I stared after her, my fingers involuntarily curling into fists. In the five years of our friendship, I had seen Dorcas get angry over stupid things more times than I could possibly remember.
But it wasn't often that she got truly angry with me - usually Mary was there to mediate - so it felt more than a little odd to have her cross with me, especially when I hadn't done anything wrong.
Regardless of whether Twilfitt upsetting her was the cause of it or not, the fact that she had blown up at me made me a little peeved. My day had been crappy enough already; first, that awkward run-in with the sixth year Gryffindors, then Gwen's seriously depressing remarks about blood purity, and finally how James Potter couldn't be bothered to smile back at me, much less talk to me and find out I'm actually a pretty decent person. And if he couldn't even do that, how in God's name was he ever going to snog me?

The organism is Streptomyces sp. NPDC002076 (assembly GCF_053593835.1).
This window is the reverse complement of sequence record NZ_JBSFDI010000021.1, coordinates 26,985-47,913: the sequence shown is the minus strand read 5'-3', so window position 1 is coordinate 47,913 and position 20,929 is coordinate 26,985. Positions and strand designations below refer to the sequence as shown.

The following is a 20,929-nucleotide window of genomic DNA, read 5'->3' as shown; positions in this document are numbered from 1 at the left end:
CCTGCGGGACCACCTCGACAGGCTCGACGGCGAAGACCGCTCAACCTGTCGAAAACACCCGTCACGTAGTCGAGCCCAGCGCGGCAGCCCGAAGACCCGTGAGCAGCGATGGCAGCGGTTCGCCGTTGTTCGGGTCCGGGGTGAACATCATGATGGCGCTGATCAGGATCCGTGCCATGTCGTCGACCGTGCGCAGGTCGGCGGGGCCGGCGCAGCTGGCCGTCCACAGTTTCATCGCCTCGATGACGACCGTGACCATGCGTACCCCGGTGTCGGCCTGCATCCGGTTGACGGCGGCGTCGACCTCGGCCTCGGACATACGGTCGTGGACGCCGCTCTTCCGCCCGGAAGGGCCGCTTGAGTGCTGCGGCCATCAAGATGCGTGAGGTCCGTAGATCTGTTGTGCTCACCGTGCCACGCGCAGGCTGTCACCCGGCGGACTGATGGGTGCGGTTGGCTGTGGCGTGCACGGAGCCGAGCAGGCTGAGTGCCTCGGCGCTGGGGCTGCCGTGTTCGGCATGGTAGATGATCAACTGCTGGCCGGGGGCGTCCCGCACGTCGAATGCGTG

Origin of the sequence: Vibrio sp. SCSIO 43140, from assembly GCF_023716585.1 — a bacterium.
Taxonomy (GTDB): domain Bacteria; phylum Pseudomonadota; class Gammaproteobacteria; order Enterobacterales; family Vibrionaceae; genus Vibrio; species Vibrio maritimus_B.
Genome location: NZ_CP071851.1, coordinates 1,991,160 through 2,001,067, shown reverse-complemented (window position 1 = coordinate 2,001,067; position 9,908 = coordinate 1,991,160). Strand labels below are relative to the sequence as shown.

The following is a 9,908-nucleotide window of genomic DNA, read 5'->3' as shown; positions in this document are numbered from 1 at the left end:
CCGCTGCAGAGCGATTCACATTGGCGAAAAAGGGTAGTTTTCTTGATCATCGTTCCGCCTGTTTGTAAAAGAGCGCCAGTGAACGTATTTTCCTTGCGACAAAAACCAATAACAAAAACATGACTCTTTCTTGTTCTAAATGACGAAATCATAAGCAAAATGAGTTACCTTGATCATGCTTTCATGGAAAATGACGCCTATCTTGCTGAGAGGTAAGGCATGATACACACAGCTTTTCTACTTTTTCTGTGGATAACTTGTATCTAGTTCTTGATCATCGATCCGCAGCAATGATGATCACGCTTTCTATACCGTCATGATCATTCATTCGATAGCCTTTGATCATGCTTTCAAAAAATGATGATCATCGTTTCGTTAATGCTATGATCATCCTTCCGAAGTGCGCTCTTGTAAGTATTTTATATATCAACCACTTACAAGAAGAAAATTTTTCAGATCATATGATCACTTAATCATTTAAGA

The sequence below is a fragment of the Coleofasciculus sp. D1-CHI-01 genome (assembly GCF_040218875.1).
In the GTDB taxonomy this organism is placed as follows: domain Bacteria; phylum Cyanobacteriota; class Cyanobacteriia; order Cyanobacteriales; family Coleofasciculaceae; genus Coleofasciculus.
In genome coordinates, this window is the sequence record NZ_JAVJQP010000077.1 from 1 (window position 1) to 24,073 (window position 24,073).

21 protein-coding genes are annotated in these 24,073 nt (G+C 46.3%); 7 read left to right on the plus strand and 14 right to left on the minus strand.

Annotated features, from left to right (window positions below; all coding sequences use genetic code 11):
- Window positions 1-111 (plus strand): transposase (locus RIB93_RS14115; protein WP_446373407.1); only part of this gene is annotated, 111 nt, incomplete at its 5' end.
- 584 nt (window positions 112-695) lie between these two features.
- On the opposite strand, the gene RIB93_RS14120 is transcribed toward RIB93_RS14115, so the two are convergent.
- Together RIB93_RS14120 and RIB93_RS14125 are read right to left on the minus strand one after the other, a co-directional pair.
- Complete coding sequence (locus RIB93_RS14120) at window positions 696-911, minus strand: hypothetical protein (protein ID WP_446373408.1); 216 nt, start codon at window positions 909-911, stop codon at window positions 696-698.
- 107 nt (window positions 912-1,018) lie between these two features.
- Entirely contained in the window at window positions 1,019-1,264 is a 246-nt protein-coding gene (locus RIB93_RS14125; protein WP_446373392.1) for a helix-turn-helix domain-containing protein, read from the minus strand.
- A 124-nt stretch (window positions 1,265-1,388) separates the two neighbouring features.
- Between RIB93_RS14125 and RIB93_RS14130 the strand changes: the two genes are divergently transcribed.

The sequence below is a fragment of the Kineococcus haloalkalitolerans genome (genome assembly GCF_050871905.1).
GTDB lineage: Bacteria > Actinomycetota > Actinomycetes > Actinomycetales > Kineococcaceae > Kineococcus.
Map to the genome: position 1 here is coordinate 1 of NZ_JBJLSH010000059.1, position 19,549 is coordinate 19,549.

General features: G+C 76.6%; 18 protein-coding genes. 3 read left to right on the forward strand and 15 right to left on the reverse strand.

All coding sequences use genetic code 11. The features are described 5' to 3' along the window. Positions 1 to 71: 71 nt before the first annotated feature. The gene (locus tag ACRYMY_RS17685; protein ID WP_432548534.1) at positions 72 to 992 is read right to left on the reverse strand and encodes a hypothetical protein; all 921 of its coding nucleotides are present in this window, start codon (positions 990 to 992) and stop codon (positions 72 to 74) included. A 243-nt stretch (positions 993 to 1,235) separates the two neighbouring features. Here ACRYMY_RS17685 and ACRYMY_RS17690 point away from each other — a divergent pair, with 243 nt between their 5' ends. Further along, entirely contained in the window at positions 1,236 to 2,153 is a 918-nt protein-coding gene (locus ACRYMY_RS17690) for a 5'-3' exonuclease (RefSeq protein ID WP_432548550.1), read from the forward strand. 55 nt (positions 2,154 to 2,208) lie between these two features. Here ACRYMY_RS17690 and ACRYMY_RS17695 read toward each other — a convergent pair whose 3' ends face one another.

I sighed and stretched myself across my bed, wondering if I had possibly been an evil dictator in a past life; that was the only explanation I could think of for why everything was going so wrong all of a sudden.
A/N: I'm a little iffy about this chapter; it feels like so much of a filler, and it turned out so much shorter than the last two chapters. I did really try to give you guys at least a little dose of James, but he still hasn't spoken yet and their interaction didn't turn out at all like I planned. What did you think of it? As always, I'd love to hear your opinions. And, finally, thank you so much for all the reviews and for all the ones that I know you're going to give for this chapter. I hope you enjoyed it!
Next chapter: Sirius has a plan.